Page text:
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Going and Coming Rule and Traveling Employee

Transcript:

Hi, I’m Indiana personal injury attorney David Holub.

Last week we had a question from a caller rear-ended by a driver who was on his way to work at a construction site.

The caller asked, “the guy who hit me was in his private car and had no insurance, but the construction company he works for has insurance. Can his employer be held responsible for the crash?”

Well, the answer on this one is … maybe.

Indiana applies the doctrine of respondeat superior.

The doctrine means that an employer can be held responsible for an employee’s wrongful acts when the employee’s actions are within the scope of their employment.

For an employee’s act to fall ‘within the scope of employment,’ the injury-causing action must be:

  • incidental to the conduct authorized by the employer, or,
  • it must, to an appreciable extent, further the employer’s business.

Whether an employee’s driving actions fall within the scope of employment is typically a question of fact to be determined by a jury.

Indiana generally follows the principle that an employee on his way to work is not normally within the scope of his employment. This is called the going-and-coming rule.

But, there are exceptions to this rule. One exception is when an employee is going to work and performing an errand for or providing a service or benefit to a company at the same time.  

Another exception is when an employee’s job requires him to travel “from place to place or to a place away from a permanent residence or the employee’s place of business.” This is called the “traveling employee” rule.

Under the “traveling employee” rule, the law considers an employee to be in the course of employment from the time he begins his journey until he returns home or to his permanent place of business unless he embarks on a purely personal errand.

A classic example of a driver being held within the scope of employment during a crash involved a traveling salesman.

Suppose a salesman’s job has him working at his employer’s store part of the time and driving to prospective customers’ homes at other times.

Suppose further that the salesman is involved in a crash driving home for lunch between trips to customers.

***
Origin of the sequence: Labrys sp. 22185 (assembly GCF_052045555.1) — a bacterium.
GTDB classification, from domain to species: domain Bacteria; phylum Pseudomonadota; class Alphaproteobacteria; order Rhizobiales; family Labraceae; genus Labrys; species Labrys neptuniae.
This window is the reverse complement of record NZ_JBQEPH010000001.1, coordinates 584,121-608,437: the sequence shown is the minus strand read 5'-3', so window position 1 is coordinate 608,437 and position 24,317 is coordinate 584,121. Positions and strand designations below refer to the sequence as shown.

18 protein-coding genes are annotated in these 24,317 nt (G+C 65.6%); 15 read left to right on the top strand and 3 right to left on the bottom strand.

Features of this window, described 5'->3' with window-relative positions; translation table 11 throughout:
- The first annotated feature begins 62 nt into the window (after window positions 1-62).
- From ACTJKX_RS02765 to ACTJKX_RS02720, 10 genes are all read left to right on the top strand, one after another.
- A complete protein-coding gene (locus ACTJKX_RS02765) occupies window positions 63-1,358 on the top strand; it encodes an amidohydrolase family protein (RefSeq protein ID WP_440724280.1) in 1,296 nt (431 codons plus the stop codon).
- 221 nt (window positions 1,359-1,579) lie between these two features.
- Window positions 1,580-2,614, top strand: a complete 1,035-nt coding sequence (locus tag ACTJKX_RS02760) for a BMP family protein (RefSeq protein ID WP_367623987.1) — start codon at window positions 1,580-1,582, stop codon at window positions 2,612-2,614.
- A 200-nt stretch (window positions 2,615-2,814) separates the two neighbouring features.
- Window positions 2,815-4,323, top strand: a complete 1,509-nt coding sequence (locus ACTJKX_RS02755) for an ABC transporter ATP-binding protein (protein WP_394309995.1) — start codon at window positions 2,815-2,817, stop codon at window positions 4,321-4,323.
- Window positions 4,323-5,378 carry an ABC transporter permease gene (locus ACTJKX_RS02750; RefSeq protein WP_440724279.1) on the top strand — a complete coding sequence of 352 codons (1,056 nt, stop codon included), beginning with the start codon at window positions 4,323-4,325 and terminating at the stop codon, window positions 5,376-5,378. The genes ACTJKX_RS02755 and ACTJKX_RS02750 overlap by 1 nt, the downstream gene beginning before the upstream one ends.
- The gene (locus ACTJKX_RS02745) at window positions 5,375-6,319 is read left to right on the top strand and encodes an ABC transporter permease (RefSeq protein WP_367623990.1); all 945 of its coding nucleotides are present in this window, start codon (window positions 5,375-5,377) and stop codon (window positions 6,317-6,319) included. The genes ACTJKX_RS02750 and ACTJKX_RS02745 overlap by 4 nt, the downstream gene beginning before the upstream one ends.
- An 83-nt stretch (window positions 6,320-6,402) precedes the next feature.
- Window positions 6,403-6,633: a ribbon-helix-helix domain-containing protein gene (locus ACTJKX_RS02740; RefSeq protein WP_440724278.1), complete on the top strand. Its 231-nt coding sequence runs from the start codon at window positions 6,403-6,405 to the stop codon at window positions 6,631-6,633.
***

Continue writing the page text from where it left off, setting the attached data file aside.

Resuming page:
Indiana has held that a salesman qualified as a ‘traveling employee in just such a case.’ And, the salesman’s employer could be held liable for the crash.

In the salesman’s situation, he received commissions for sales he made. He also was reimbursed for mileage in traveling to customer homes and was furnished with samples by his employer to take with him to customer homes.

The day of the crash was actually the employee’s scheduled day off; nevertheless, he had scheduled three appointments at customer homes.

Upon leaving the first customer’s home after making a sale, he decided to drive home for lunch and got in a crash on his way home. 

The court found the employee engaged in a task incidental to his employment at the time of the crash. A jury was permitted to hold the employer liable under the doctrine of respondeat superior.

The ‘traveling employee’ rule and the ‘going-and-coming’ rule often spark heated legal battles. Why? Because there is no clear-cut answer.

Every case is different.

I hope you found this information helpful. If you are a victim of someone’s carelessness, please call (219) 736-9700 with your questions. You can also learn more about us by visiting our website at DavidHolubLaw.com. We also invite you to subscribe to our weekly podcast: Personal Injury Primer, where we break down the law into simple terms, provide legal tips, and discuss personal injury law topics.